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My dish turned out to be a mediocre steak done quite rare (which was fine by me, but I was surprised they didn't ask how it was to be cooked) with a drizzle of red wine reduction, and some garlic mashed potatoes. Isn't this a Spanish restaurant? I wouldn't have known it from this, or my wife's fish.

Actually, as someone who has visited Spain within the past 6 months, this is exactly how I received the two steaks I ordered in highly respected restaurants (Casa Lucio, and another with a name I can't remember at the moment), so your experience sounds authentic to me. Both were served almost fajita-style, which is to say seared and on an incredibly hot plate, on which you could turn over the steak to cook it more to your liking. No frills, no fuss, and not prime cuts, either...but well seasoned and delicious nonetheless.

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Actually, as someone who has visited Spain within the past 6 months, this is exactly how I received the two steaks I ordered in highly respected restaurants (Casa Lucio, and another with a name I can't remember at the moment), so your experience sounds authentic to me. Both were served almost fajita-style, which is to say seared and on an incredibly hot plate, on which you could turn over the steak to cook it more to your liking. No frills, no fuss, and not prime cuts, either...but well seasoned and delicious nonetheless.

Yea, this steak was neither served on a hot plate nor seared well at all. It was pretty mediocre all around.

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I had lunch here earlier this week from the RW menu... mushroom crepes, mahi mahi with crispy vegetables on a red pepper sauce, and apple mousse with goat cheese and candied walnuts for dessert. Everything tasted ok, didn't blow me away, but the lack of ANY effort in presentation was noticeable. The crepes had a dark green filling, which when not presented well meant you had yellow-brown crepes with green filling topped with a murky brown sauce... it was not appetizing. :P Having said that, the crepes were very well done, but I couldn't get past the physical appearance of the dish. A few garnishes on the fish could have really spiced up an otherwise bland looking plate as well. I'm not normally big on how things looks, but the site of those crepes was a definate turn off.

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Handing out samples in my office lobby today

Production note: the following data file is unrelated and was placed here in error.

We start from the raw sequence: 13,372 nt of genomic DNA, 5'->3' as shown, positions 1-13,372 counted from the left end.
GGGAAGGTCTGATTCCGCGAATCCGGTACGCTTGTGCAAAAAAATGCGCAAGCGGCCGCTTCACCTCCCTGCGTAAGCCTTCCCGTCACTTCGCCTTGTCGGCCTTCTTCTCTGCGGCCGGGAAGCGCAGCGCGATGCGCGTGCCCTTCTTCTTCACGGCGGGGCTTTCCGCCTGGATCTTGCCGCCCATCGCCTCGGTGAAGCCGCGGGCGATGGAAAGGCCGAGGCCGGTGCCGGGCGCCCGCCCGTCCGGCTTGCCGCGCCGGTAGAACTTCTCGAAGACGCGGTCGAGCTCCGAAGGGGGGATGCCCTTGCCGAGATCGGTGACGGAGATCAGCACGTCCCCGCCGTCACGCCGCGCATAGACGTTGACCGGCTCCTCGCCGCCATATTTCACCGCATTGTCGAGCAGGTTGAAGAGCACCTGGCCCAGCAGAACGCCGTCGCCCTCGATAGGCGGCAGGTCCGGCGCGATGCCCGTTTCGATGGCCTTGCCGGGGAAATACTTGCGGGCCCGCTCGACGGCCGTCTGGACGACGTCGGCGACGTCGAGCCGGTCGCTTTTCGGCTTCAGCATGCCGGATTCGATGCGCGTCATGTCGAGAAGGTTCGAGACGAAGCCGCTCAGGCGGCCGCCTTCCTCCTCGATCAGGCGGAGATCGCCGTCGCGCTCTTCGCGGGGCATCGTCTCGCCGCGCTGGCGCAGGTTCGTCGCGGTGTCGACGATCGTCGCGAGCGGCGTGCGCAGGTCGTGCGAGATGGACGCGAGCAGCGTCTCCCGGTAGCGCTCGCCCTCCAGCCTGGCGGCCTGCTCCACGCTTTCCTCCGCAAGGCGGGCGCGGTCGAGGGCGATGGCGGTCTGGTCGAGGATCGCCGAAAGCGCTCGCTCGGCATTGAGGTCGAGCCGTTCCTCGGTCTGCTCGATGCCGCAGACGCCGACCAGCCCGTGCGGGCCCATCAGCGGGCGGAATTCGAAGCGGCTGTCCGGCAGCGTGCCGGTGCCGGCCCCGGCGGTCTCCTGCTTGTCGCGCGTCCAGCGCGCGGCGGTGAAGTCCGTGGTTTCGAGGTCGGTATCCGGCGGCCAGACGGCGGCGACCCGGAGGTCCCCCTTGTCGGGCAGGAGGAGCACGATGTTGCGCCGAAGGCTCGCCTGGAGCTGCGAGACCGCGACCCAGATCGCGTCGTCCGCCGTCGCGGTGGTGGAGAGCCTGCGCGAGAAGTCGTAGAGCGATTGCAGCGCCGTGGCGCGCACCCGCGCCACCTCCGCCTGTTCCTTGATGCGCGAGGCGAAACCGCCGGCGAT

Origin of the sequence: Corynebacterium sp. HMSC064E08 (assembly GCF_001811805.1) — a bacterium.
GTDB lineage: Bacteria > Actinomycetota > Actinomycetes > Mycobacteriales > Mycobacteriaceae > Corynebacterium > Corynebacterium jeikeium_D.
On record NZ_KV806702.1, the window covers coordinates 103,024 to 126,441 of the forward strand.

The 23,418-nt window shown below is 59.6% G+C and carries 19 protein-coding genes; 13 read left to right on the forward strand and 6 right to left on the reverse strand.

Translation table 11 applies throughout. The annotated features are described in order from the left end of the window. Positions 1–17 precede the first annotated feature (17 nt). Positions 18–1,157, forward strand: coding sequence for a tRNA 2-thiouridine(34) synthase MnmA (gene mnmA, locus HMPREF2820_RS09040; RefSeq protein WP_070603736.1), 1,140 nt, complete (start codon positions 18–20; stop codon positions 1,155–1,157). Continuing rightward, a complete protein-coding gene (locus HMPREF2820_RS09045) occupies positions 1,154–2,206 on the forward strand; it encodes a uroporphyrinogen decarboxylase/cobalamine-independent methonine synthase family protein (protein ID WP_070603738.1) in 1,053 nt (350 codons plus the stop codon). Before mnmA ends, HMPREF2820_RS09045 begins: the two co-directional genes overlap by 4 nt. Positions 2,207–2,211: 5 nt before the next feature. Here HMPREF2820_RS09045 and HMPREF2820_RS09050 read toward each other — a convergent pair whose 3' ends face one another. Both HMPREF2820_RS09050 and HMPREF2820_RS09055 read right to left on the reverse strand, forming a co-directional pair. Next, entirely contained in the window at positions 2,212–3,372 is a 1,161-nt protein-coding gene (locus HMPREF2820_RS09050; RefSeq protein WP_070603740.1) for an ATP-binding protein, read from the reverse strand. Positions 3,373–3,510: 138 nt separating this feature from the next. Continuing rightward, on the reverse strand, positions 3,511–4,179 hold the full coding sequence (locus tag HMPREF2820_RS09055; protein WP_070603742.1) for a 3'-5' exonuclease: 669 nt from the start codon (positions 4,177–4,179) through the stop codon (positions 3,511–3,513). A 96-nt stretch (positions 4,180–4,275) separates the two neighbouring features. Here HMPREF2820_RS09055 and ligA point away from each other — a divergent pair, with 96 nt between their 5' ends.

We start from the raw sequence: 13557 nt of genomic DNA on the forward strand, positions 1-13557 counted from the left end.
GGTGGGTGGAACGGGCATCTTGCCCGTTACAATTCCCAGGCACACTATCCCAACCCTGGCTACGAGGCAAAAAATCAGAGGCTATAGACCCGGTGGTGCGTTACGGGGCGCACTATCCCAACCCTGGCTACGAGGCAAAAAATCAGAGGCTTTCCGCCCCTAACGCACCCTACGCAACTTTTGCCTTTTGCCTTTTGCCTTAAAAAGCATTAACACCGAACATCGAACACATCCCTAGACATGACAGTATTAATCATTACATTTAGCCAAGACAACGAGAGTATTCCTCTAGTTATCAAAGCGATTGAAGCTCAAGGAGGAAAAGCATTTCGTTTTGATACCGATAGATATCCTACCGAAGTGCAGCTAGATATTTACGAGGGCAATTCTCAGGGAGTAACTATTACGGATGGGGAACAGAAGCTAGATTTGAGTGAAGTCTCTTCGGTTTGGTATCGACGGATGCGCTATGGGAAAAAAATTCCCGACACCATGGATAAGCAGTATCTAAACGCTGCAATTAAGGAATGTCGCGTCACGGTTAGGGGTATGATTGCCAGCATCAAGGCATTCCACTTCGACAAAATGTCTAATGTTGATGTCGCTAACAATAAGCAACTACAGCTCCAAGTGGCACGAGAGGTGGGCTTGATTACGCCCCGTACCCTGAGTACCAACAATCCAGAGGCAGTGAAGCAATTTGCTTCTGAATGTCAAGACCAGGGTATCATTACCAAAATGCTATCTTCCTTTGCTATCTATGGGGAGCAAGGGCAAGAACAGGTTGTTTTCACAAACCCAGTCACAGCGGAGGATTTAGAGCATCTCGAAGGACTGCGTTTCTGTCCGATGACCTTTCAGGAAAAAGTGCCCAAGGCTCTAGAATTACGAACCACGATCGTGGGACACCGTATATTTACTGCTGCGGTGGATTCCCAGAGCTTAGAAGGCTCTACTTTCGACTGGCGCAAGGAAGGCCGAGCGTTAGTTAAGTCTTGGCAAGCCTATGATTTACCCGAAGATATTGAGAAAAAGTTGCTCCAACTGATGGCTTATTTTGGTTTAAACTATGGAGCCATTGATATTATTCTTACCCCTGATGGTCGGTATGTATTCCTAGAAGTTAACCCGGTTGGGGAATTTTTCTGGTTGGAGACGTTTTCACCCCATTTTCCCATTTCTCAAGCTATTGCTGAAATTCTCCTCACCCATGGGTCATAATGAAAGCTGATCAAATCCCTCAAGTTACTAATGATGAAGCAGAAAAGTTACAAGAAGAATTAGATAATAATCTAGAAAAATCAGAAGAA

Salmorejo

(Chilled Tomato Soup)

Arroz con Verduras

(Paella with Vegetables)

Arroz a Banda

(Seafood Paella)

Tortilla Espanola

(Traditional Potato and Egg Omelet)

All in all pretty damn good!

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menu

There are so many items of their menu that I wanted to try. For example - the Iberico ham, the grilled duck foie gras, the garlic clams & shrimp, the sucking pig paella, the cod confit, pork cheek, braised oxtail, slow cooked suckling pig, and braised quail. Naturally what excites me is anathema to my wife. She looked at the menu and said the only thing she's interested in is the beef tenderloin and she hates mushrooms so the sauce must be on the side.

So I ordered the Iberico ham and the Bacalao (Codfish Confit server over a bed of Creamy Potato Puree, Grilled Octopus, Sea Salt and Paprika) to start. See picture for the size of the Iberico ham. To my knowledge, this is the first time that I've had Iberico ham. Hence I don't know whether $32 is a good price or a rip off. In any case, we tasted the ham and couldn't figure out what makes it so special. It's got a little bit of sweetness to it and not very salty. Now we'd have to go to Jaleo - the only other place that I know of that servers Iberico ham ($22 for acorn fed pig and $14 for non-acorn fed pig, that's how I interpret their menu). The codfish was wonderful. Two pieces - each about the size of a small cod at Eammon's - perfectly cooked (which is easy to do by confit, similar to Rocks' complaint regarding sous vide?). The octopus tentacle, sliced horizonatally so you only get 6 small discs, was equally tender. My wife deemed the fish a little fishy for her but she absolutely loved the potato puree.

For my entree, I decided on the Conchinillo (Slow Cook Suckling Pig with Smashed Garlic and Paprika Potato). Oh it looked so pretty but the pig was pretty dry and not particularly flavorful, but the garlic potatos were delicious. My wife's steak was nicely cooked but not seasoned (since she didn't use the sauce, she thought it was bland).

I vaguely remember the last time I was at Taberna, around 10 years ago. I won't wait another 10 years before I go back. In fact, next time they do another $50 certificate for $25, I'll jump on it